He noted that members and their aides have limited time and resources, so diverting an opponent’s attention to another matter could get him or her off their back.
When Abramoff’s team was up against the Jena Band of Choctaw Indians in Louisiana on a gaming matter, his staff worked to uncover the tribe’s vulnerabilities. Often, much of what turns up from oppo research can’t even be used, but Abramoff said whenever he took on a project, he wanted to learn everything he could about the opposition “so we know where we can hit them.”
“With a client where both are trying to present themselves as pure as the driven snow,” he said, “then bringing out the dirt, well, it’s part of the whole game. It’s all nuances and shades and little teeny things that tip the scale.”
Abramoff, of course, had no monopoly on the practice.
In the current fight over an immigration law overhaul, three organizations opposed to giving citizenship to undocumented immigrants said they have been the target of a smear campaign that seeks to discredit their conservative credentials, providing GOP lawmakers an excuse to back an overhaul of immigration laws.
“Here we are in the middle of a heated, contentious immigration reform battle, and there’s no rules of engagement,” said Bob Dane, spokesman for one of the groups, Federation for American Immigration Reform. “It’s one trick tactic after another ... accusing FAIR of being a liberal group masquerading as a conservative group.”
Still, most lobbyists say they don’t use oppo research and contend that it contributes to dysfunction in Washington, D.C.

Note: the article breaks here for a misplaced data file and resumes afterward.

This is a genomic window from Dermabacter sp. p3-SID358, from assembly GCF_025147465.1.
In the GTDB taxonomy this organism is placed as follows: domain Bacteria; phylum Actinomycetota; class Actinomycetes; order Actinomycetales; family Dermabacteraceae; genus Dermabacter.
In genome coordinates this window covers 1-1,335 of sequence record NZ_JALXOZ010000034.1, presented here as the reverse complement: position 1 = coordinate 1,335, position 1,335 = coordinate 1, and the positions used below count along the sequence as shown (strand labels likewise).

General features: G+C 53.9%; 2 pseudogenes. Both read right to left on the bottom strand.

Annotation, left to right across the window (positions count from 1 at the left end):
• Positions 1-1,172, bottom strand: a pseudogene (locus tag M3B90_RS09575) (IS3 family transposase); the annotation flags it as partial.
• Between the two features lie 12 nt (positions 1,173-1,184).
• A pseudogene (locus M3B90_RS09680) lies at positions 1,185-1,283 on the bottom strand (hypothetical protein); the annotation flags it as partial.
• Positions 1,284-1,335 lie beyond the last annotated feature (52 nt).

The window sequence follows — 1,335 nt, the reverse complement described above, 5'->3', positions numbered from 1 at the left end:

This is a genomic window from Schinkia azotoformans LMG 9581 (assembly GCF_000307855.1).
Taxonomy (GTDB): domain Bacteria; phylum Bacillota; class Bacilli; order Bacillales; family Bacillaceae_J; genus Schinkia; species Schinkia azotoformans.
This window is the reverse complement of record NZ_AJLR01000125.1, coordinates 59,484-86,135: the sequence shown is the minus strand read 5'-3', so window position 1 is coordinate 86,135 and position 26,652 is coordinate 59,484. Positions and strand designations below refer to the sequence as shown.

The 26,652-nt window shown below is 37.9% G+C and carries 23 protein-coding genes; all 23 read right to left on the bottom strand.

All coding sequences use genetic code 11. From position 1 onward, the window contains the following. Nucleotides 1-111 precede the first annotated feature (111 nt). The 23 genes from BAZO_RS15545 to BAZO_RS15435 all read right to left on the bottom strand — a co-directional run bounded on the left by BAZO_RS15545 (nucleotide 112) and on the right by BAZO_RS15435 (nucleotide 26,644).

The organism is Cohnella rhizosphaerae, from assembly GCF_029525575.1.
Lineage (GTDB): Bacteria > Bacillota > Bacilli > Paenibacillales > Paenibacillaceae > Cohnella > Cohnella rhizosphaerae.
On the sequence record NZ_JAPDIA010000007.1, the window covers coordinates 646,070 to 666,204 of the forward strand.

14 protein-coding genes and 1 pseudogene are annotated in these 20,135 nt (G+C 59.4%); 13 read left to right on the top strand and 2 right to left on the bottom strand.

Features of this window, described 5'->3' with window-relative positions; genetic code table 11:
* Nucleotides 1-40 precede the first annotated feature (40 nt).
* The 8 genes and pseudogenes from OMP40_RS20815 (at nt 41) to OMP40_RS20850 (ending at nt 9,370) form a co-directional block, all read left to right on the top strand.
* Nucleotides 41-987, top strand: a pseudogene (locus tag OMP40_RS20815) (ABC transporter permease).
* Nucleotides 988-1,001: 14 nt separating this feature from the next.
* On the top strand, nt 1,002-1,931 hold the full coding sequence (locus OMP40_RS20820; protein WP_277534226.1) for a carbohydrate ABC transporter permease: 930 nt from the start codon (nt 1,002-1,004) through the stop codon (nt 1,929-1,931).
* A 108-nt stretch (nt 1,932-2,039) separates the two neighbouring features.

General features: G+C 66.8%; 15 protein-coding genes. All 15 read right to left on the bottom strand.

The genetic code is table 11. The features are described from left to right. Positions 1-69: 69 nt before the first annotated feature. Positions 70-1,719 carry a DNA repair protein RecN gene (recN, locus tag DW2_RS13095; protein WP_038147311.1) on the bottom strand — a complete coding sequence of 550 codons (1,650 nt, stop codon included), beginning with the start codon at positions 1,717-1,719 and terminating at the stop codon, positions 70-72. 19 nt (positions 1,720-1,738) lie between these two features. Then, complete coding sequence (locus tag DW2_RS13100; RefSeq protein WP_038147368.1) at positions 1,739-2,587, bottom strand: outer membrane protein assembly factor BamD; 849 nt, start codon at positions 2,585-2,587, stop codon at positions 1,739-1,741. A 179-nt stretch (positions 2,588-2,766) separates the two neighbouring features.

Mark Irion, a longtime lobbyist who recently joined the firm Levick as its president, said covert research doesn’t fit with his goal of coalition building, bringing sides together to arrive at good public policy. Instead, such tactics result in a burned-down village, and “the village in ashes here is gridlock,” he said.
Irion concedes, though, that the tactics can be effective.
“It’s not that opposition research doesn’t work, but if you’re in the business of communicating trust, building authentic conversations that result in good policy outcomes, then you don’t even really consider that as a tool,” he said.
Even one lobbyist who said privately that he has used oppo research in numerous client matters admitted it can be nasty business that breeds distrust and contributes to stalemate on Capitol Hill.
“We all have blood on our hands for making it worse,” this lobbyist said.
Hancock and others in his line of work are betting that the K Street market for oppo research will only grow.
“When you get a high-profile, high-impact public policy question, you’re going to see that actors are going to deploy every asset they can,” Hancock said. “I really believe our firm has professionalized this service on the political side, and there are numerous applications on the corporate side that we’re exploring.”
Rep. Elijah Cummings, D-Md., right, hugs Harold Schaitberger, General President of the International Association of Fire Fighters, after the Congressman spoke at the IAFF's Legislative Conference General Session at the Hyatt Regency on Capitol Hill, March 9, 2015. The day featured addresses by members of Congress and Vice President Joe Biden.